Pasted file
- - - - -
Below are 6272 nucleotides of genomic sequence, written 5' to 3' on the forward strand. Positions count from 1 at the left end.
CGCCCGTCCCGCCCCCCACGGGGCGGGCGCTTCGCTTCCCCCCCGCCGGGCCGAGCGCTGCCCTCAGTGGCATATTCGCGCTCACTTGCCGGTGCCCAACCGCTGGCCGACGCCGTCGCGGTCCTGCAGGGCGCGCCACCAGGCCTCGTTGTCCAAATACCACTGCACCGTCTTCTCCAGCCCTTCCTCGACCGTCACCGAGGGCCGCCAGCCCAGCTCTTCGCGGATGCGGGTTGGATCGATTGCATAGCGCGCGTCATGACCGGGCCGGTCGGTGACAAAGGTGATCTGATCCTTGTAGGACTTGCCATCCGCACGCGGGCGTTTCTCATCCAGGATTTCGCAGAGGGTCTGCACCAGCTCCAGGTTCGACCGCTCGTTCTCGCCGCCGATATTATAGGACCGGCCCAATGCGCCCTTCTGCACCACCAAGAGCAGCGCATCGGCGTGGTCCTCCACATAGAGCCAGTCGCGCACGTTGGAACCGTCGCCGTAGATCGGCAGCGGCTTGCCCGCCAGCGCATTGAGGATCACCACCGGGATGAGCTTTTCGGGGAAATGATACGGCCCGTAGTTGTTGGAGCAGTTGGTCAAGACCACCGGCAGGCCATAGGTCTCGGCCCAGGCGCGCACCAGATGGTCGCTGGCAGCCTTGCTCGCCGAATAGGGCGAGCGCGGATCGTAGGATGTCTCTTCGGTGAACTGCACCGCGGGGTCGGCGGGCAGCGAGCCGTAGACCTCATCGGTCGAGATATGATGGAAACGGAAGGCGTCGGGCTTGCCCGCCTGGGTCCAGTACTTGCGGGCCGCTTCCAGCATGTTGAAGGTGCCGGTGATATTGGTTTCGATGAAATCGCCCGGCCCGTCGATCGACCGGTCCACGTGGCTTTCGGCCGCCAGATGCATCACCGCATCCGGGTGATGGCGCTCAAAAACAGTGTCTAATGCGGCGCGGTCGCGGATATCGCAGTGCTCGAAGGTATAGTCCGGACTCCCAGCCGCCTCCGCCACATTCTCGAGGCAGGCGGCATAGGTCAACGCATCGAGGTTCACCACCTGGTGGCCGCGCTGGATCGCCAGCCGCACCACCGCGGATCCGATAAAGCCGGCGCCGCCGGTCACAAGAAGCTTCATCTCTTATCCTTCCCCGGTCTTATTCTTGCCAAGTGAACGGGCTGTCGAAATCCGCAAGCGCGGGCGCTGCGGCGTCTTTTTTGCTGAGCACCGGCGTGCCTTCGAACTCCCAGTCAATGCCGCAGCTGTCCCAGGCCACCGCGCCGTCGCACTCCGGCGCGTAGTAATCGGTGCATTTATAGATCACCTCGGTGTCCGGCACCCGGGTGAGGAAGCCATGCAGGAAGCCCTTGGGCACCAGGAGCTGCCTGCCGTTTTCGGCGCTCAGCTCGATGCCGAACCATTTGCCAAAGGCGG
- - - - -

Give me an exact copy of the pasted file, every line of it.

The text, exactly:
Below are 6272 nucleotides of genomic sequence, written 5' to 3' on the forward strand. Positions count from 1 at the left end.
CGCCCGTCCCGCCCCCCACGGGGCGGGCGCTTCGCTTCCCCCCCGCCGGGCCGAGCGCTGCCCTCAGTGGCATATTCGCGCTCACTTGCCGGTGCCCAACCGCTGGCCGACGCCGTCGCGGTCCTGCAGGGCGCGCCACCAGGCCTCGTTGTCCAAATACCACTGCACCGTCTTCTCCAGCCCTTCCTCGACCGTCACCGAGGGCCGCCAGCCCAGCTCTTCGCGGATGCGGGTTGGATCGATTGCATAGCGCGCGTCATGACCGGGCCGGTCGGTGACAAAGGTGATCTGATCCTTGTAGGACTTGCCATCCGCACGCGGGCGTTTCTCATCCAGGATTTCGCAGAGGGTCTGCACCAGCTCCAGGTTCGACCGCTCGTTCTCGCCGCCGATATTATAGGACCGGCCCAATGCGCCCTTCTGCACCACCAAGAGCAGCGCATCGGCGTGGTCCTCCACATAGAGCCAGTCGCGCACGTTGGAACCGTCGCCGTAGATCGGCAGCGGCTTGCCCGCCAGCGCATTGAGGATCACCACCGGGATGAGCTTTTCGGGGAAATGATACGGCCCGTAGTTGTTGGAGCAGTTGGTCAAGACCACCGGCAGGCCATAGGTCTCGGCCCAGGCGCGCACCAGATGGTCGCTGGCAGCCTTGCTCGCCGAATAGGGCGAGCGCGGATCGTAGGATGTCTCTTCGGTGAACTGCACCGCGGGGTCGGCGGGCAGCGAGCCGTAGACCTCATCGGTCGAGATATGATGGAAACGGAAGGCGTCGGGCTTGCCCGCCTGGGTCCAGTACTTGCGGGCCGCTTCCAGCATGTTGAAGGTGCCGGTGATATTGGTTTCGATGAAATCGCCCGGCCCGTCGATCGACCGGTCCACGTGGCTTTCGGCCGCCAGATGCATCACCGCATCCGGGTGATGGCGCTCAAAAACAGTGTCTAATGCGGCGCGGTCGCGGATATCGCAGTGCTCGAAGGTATAGTCCGGACTCCCAGCCGCCTCCGCCACATTCTCGAGGCAGGCGGCATAGGTCAACGCATCGAGGTTCACCACCTGGTGGCCGCGCTGGATCGCCAGCCGCACCACCGCGGATCCGATAAAGCCGGCGCCGCCGGTCACAAGAAGCTTCATCTCTTATCCTTCCCCGGTCTTATTCTTGCCAAGTGAACGGGCTGTCGAAATCCGCAAGCGCGGGCGCTGCGGCGTCTTTTTTGCTGAGCACCGGCGTGCCTTCGAACTCCCAGTCAATGCCGCAGCTGTCCCAGGCCACCGCGCCGTCGCACTCCGGCGCGTAGTAATCGGTGCATTTATAGATCACCTCGGTGTCCGGCACCCGGGTGAGGAAGCCATGCAGGAAGCCCTTGGGCACCAGGAGCTGCCTGCCGTTTTCGGCGCTCAGCTCGATGCCGAACCATTTGCCAAAGGCGG